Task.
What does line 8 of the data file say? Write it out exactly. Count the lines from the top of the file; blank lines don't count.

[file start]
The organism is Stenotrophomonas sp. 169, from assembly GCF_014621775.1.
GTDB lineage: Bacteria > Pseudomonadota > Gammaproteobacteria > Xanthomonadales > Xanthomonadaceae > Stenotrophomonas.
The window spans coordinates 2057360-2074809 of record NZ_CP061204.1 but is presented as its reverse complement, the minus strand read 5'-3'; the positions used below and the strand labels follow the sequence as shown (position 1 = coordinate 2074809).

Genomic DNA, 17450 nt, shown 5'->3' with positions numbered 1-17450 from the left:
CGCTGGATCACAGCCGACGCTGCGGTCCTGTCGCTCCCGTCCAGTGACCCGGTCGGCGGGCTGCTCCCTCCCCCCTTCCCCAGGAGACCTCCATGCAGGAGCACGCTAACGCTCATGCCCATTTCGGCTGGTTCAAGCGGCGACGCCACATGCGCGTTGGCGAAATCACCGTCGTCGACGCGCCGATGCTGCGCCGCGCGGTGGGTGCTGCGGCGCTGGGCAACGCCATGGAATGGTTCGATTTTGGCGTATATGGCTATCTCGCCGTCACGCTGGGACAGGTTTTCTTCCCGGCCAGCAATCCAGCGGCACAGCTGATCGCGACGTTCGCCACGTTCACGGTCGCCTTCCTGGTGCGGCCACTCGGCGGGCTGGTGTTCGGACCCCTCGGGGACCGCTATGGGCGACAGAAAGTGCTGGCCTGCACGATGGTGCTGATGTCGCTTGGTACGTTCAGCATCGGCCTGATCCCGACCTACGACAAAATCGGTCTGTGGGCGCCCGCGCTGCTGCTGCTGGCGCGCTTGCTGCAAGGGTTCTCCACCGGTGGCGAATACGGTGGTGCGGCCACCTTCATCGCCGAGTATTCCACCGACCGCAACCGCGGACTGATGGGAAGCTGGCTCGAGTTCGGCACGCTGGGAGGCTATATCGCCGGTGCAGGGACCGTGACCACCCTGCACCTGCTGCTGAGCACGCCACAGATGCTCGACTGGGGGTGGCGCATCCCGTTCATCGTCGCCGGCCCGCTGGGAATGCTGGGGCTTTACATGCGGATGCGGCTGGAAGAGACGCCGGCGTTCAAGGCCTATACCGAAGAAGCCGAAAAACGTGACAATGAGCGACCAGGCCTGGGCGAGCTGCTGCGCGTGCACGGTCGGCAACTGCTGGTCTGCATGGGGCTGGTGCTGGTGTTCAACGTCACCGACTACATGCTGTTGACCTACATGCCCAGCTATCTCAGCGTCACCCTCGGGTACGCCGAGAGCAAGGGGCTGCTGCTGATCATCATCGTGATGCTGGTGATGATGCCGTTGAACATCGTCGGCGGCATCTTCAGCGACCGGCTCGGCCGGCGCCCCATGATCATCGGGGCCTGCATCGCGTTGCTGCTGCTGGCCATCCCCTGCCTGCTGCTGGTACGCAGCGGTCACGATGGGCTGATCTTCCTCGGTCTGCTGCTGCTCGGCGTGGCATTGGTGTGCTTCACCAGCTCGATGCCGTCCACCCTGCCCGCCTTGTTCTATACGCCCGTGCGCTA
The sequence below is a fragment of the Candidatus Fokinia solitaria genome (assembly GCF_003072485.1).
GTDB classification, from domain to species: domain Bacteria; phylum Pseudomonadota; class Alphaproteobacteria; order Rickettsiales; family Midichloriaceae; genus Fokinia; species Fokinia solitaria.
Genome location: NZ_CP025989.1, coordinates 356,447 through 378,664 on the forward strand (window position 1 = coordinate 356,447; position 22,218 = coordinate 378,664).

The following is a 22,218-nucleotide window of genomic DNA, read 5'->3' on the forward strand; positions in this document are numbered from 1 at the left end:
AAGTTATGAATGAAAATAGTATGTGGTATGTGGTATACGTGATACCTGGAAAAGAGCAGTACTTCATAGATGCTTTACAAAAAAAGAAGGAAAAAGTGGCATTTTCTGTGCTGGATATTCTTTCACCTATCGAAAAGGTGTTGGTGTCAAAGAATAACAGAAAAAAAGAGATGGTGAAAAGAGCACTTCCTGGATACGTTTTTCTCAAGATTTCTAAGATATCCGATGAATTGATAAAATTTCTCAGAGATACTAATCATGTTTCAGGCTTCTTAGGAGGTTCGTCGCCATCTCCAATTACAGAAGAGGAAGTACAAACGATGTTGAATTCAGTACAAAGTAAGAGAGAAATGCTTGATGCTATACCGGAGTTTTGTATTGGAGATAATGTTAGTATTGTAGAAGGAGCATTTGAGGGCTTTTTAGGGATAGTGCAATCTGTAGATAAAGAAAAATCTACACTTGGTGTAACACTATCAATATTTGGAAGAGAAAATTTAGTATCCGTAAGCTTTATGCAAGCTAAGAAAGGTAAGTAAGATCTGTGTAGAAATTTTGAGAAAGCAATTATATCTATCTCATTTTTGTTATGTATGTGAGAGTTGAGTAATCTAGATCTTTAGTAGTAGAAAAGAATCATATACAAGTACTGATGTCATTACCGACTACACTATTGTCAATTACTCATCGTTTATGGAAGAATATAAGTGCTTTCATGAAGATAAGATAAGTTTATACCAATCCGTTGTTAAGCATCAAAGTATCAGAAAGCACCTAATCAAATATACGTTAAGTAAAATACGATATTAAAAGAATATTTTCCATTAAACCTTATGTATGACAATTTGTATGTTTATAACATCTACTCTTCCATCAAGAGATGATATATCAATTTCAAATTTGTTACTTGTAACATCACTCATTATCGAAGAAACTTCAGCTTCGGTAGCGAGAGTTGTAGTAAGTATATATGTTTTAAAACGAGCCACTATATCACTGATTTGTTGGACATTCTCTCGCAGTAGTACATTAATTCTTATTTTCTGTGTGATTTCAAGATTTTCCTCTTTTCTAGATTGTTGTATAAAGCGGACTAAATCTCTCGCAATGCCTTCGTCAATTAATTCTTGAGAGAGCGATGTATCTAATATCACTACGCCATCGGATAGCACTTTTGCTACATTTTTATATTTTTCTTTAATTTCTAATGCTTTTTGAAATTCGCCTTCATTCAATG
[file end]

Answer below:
Genome location: NZ_CP025989.1, coordinates 356,447 through 378,664 on the forward strand (window position 1 = coordinate 356,447; position 22,218 = coordinate 378,664).